News Releases

News Releases

For Immediate Release

Children’s Hospital of Pittsburgh of UPMC Aims To Keep Young Hunters Safe as Rifle Deer Season Begins Monday

Tips designed to avoid serious injuries

With rifle deer season beginning Monday, Nov. 26, Pennsylvania hunting season is in full swing and Children’s Hospital of Pittsburgh of UPMC is encouraging adults and young hunters to follow strict safety guidelines while in the woods.

More than 1 million hunters will take to the woods and game lands throughout the state this year. To prevent serious or even fatal injuries, all hunters, and especially children, need to keep safety first at all times.

According to the Pennsylvania Game Commission, 2006 was the safest overall hunting year in the more than 90 years that records have been kept, but there still were some incidents involving young people. Two children under the age of 12 were injured in hunting-related accidents; two children between the ages of 12–15 were injured; and four people aged 16–20 were injured in 2006. The good news is that there were no fatalities involving those under 21. The Game Commission reports that most accidents occur during daylight hours, often because the victim is caught in the line of fire.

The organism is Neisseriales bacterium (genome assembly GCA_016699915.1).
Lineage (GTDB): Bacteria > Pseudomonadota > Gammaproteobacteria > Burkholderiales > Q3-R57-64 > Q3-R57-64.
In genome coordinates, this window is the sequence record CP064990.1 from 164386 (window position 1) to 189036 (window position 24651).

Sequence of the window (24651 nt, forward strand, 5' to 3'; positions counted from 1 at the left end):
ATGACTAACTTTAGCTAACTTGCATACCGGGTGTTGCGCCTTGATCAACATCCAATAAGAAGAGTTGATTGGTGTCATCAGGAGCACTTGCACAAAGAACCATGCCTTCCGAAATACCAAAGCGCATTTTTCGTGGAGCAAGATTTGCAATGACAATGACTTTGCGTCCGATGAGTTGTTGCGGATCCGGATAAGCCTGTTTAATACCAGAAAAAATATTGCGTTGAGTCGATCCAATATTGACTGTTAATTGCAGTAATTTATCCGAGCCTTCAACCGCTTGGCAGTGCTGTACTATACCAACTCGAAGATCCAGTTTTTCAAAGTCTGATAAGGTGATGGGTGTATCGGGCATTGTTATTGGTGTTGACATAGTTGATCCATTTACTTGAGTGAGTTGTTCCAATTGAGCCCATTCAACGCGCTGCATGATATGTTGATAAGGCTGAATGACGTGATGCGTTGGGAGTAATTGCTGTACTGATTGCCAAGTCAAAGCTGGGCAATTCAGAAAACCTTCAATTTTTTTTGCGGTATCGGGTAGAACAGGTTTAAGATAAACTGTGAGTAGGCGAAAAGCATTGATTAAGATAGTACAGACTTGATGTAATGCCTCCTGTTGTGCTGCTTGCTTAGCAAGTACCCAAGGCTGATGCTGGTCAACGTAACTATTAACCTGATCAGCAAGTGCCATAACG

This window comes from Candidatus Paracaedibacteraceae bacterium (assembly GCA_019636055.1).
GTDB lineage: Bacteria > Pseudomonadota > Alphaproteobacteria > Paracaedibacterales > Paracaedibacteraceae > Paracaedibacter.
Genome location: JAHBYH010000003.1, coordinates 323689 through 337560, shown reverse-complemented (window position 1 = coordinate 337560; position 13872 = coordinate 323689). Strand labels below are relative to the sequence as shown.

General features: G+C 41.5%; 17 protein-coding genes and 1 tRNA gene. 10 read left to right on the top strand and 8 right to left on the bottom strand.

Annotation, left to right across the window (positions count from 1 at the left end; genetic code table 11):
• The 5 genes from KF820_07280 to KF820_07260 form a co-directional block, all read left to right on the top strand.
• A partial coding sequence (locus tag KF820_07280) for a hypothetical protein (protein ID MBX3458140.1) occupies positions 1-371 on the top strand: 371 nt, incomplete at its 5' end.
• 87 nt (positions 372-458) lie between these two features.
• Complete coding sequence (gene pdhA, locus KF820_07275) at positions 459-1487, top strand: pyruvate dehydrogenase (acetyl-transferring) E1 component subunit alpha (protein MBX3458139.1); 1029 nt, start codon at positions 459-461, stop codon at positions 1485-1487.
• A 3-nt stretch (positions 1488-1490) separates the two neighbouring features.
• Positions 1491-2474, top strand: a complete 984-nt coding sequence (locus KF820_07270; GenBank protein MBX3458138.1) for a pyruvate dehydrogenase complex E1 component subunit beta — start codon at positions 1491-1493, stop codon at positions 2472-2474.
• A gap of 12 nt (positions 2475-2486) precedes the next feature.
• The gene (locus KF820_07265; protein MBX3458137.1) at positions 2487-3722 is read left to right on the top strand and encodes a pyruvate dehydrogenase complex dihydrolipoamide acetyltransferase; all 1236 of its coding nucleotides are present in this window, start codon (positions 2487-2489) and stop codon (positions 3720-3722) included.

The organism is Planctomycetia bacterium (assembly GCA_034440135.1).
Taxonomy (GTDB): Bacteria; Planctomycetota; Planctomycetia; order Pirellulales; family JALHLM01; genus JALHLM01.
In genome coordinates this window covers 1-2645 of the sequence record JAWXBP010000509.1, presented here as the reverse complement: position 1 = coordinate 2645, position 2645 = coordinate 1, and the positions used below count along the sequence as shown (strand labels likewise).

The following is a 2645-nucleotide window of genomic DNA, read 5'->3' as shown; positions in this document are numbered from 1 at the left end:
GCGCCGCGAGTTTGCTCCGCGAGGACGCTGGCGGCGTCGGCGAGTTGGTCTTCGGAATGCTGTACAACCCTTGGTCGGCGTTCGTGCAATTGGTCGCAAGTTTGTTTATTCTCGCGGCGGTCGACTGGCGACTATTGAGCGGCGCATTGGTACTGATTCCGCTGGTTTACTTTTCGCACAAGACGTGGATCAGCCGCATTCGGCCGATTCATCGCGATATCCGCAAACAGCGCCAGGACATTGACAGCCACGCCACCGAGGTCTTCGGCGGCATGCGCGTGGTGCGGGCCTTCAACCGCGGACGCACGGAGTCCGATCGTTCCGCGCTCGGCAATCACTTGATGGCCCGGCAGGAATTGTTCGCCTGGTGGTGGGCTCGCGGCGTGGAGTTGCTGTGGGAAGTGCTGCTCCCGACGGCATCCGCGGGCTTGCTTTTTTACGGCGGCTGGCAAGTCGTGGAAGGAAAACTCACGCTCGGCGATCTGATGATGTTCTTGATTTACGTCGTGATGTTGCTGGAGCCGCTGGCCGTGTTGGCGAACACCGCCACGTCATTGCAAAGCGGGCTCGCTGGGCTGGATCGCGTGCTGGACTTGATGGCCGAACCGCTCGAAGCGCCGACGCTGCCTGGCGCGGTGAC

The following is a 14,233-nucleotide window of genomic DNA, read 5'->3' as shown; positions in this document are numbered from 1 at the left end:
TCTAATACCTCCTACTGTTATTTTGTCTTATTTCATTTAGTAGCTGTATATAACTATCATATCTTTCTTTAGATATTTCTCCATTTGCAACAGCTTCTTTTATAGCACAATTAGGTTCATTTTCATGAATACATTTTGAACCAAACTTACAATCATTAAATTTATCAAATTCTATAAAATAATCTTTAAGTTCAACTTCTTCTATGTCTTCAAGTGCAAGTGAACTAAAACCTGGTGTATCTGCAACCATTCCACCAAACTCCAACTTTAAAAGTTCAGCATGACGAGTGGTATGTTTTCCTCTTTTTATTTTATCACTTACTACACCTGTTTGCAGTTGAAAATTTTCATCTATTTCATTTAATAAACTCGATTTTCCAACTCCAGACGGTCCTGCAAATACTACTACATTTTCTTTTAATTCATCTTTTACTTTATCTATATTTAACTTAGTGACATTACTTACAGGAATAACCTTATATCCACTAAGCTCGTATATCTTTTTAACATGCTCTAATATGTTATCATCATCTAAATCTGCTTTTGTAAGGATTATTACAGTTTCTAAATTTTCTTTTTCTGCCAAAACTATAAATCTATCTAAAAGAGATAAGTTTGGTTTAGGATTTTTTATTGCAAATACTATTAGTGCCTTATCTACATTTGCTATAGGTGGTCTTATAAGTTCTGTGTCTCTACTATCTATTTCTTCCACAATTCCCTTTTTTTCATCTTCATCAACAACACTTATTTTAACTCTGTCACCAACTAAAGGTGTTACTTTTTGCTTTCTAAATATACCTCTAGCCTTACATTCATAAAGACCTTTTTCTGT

“Young hunters can reduce their risks by attending approved hunters’ safety courses, being accompanied by an adult and wearing bright orange clothing,” said Barbara Gaines, MD, director of the Benedum Pediatric Trauma Program at Children’s Hospital. “Unfortunately, we’ve seen terrible hunting-related accidents over the years that have included accidental shootings that are easily avoidable. Young hunters can avoid some of these injuries with appropriate preparation before their hunting trip and by following all of the safety tips they have learned.”

Children’s offers these safety tips:

  • Wear fluorescent orange clothing from head to toe. In Pennsylvania, hunters are required to wear 250 square inches of fluorescent orange clothing on the chest, head and back when hunting in the fall.
  • Check for ticks frequently, and check your entire body once a day.
  • Never assume you are alone in the woods.
  • Never hunt alone.
  • Never wave or make sounds to make another hunter aware of you — this movement may attract fire. Yell in a loud voice and stay hidden.

Learn more about hunting safety guidelines and injury prevention from Children’s Hospital.


Marc Lukasiak, 412-692-7919 or 412-692-5016,
Melanie Finnigan, 412-692-5502 or 412-692-5016,

Last Update
April 14, 2008
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Last Update
April 14, 2008